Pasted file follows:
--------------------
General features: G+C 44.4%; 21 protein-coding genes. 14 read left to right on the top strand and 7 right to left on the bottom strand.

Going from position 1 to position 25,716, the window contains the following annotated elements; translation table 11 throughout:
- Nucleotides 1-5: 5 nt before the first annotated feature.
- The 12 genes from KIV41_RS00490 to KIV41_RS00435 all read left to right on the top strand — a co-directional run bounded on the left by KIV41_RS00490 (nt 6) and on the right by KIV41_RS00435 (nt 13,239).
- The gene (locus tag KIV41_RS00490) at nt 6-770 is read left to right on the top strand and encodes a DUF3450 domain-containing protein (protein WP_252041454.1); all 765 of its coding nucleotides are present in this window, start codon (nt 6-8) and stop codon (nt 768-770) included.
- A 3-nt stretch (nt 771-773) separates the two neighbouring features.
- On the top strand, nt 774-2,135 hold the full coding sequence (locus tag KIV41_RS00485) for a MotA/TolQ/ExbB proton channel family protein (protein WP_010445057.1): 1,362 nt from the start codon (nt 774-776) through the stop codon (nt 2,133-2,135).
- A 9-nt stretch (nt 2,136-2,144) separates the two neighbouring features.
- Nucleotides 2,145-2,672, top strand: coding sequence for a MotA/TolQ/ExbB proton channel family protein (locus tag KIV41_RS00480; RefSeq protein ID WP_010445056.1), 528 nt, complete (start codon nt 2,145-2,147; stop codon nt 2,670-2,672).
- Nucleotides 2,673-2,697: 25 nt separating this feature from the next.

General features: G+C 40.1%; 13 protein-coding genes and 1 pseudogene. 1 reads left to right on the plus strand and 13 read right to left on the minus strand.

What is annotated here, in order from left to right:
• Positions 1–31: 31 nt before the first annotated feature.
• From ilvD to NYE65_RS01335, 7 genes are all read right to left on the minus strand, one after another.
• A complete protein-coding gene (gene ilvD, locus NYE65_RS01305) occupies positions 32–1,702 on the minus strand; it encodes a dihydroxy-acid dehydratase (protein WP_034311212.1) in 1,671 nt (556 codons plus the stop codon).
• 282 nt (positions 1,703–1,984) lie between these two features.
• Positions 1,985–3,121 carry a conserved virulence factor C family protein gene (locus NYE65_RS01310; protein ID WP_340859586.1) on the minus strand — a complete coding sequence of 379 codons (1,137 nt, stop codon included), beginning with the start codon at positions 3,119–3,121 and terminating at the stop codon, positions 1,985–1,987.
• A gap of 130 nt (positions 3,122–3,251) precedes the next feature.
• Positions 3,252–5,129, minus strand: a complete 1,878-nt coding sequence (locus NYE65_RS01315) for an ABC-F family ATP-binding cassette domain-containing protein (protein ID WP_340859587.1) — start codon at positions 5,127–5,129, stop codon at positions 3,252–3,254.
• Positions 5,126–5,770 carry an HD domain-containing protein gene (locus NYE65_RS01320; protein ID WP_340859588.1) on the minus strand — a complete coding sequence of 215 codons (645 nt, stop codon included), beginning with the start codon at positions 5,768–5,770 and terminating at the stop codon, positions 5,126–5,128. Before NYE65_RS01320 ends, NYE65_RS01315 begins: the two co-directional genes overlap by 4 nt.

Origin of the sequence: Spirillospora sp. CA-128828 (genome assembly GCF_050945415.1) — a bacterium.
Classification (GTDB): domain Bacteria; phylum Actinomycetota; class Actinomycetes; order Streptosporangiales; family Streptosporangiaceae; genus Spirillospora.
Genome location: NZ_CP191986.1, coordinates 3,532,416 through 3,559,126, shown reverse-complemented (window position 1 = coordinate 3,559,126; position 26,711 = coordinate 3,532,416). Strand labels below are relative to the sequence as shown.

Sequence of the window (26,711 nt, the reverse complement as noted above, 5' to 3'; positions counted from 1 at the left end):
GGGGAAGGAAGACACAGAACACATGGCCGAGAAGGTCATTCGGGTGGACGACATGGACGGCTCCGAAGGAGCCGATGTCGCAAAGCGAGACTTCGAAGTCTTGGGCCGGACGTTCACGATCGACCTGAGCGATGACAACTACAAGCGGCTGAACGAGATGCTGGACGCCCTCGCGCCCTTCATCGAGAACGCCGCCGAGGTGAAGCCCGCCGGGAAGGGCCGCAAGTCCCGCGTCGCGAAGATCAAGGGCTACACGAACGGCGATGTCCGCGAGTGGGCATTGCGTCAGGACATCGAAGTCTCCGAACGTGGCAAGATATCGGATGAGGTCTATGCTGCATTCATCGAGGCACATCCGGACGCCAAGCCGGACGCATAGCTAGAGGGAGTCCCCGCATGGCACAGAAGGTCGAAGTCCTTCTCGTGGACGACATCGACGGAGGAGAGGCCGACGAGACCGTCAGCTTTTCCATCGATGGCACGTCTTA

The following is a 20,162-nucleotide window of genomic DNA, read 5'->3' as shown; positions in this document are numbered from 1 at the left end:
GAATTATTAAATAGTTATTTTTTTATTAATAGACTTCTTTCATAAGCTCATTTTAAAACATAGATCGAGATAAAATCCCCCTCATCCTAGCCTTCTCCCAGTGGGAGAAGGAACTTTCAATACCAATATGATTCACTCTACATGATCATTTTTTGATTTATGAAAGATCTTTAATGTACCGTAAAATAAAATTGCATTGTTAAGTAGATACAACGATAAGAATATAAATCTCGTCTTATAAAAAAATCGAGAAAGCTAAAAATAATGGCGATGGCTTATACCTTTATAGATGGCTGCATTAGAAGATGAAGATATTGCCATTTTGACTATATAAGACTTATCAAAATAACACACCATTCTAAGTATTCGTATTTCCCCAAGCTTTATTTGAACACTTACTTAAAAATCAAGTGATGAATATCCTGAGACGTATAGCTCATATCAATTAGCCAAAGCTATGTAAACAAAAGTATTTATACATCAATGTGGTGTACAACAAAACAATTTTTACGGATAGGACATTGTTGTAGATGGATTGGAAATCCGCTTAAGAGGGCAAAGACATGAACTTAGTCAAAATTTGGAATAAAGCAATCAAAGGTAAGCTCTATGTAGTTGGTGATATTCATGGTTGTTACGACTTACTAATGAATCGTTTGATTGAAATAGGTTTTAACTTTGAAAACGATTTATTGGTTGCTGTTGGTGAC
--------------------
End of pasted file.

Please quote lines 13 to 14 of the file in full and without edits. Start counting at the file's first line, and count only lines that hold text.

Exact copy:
• Positions 1–31: 31 nt before the first annotated feature.
• From ilvD to NYE65_RS01335, 7 genes are all read right to left on the minus strand, one after another.